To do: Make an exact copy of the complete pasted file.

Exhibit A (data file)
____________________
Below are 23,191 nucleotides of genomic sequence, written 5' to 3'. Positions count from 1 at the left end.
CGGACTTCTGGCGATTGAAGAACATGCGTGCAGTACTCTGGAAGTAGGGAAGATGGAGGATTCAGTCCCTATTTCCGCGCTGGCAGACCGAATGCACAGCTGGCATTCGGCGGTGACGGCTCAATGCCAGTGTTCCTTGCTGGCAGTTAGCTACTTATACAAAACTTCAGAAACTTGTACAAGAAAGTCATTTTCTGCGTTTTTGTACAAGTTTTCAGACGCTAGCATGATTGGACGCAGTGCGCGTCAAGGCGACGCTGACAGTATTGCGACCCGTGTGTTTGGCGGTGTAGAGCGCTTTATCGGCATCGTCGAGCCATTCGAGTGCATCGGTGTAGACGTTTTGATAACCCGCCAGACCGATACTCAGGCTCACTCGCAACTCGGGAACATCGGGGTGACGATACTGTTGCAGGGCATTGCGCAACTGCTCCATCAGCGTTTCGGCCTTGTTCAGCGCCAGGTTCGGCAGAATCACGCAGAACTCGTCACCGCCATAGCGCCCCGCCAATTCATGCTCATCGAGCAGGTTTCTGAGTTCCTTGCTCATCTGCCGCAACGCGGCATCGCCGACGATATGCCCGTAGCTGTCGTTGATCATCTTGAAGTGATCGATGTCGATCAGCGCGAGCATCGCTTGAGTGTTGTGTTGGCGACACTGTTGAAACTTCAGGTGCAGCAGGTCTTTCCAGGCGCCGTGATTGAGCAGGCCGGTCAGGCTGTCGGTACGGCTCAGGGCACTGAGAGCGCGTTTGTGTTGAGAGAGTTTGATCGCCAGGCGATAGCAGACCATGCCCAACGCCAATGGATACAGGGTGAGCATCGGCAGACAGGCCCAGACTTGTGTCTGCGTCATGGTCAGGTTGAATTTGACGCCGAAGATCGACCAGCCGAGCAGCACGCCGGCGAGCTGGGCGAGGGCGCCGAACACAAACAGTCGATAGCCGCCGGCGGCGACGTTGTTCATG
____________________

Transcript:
Below are 23,191 nucleotides of genomic sequence, written 5' to 3'. Positions count from 1 at the left end.
CGGACTTCTGGCGATTGAAGAACATGCGTGCAGTACTCTGGAAGTAGGGAAGATGGAGGATTCAGTCCCTATTTCCGCGCTGGCAGACCGAATGCACAGCTGGCATTCGGCGGTGACGGCTCAATGCCAGTGTTCCTTGCTGGCAGTTAGCTACTTATACAAAACTTCAGAAACTTGTACAAGAAAGTCATTTTCTGCGTTTTTGTACAAGTTTTCAGACGCTAGCATGATTGGACGCAGTGCGCGTCAAGGCGACGCTGACAGTATTGCGACCCGTGTGTTTGGCGGTGTAGAGCGCTTTATCGGCATCGTCGAGCCATTCGAGTGCATCGGTGTAGACGTTTTGATAACCCGCCAGACCGATACTCAGGCTCACTCGCAACTCGGGAACATCGGGGTGACGATACTGTTGCAGGGCATTGCGCAACTGCTCCATCAGCGTTTCGGCCTTGTTCAGCGCCAGGTTCGGCAGAATCACGCAGAACTCGTCACCGCCATAGCGCCCCGCCAATTCATGCTCATCGAGCAGGTTTCTGAGTTCCTTGCTCATCTGCCGCAACGCGGCATCGCCGACGATATGCCCGTAGCTGTCGTTGATCATCTTGAAGTGATCGATGTCGATCAGCGCGAGCATCGCTTGAGTGTTGTGTTGGCGACACTGTTGAAACTTCAGGTGCAGCAGGTCTTTCCAGGCGCCGTGATTGAGCAGGCCGGTCAGGCTGTCGGTACGGCTCAGGGCACTGAGAGCGCGTTTGTGTTGAGAGAGTTTGATCGCCAGGCGATAGCAGACCATGCCCAACGCCAATGGATACAGGGTGAGCATCGGCAGACAGGCCCAGACTTGTGTCTGCGTCATGGTCAGGTTGAATTTGACGCCGAAGATCGACCAGCCGAGCAGCACGCCGGCGAGCTGGGCGAGGGCGCCGAACACAAACAGTCGATAGCCGCCGGCGGCGACGTTGTTCATG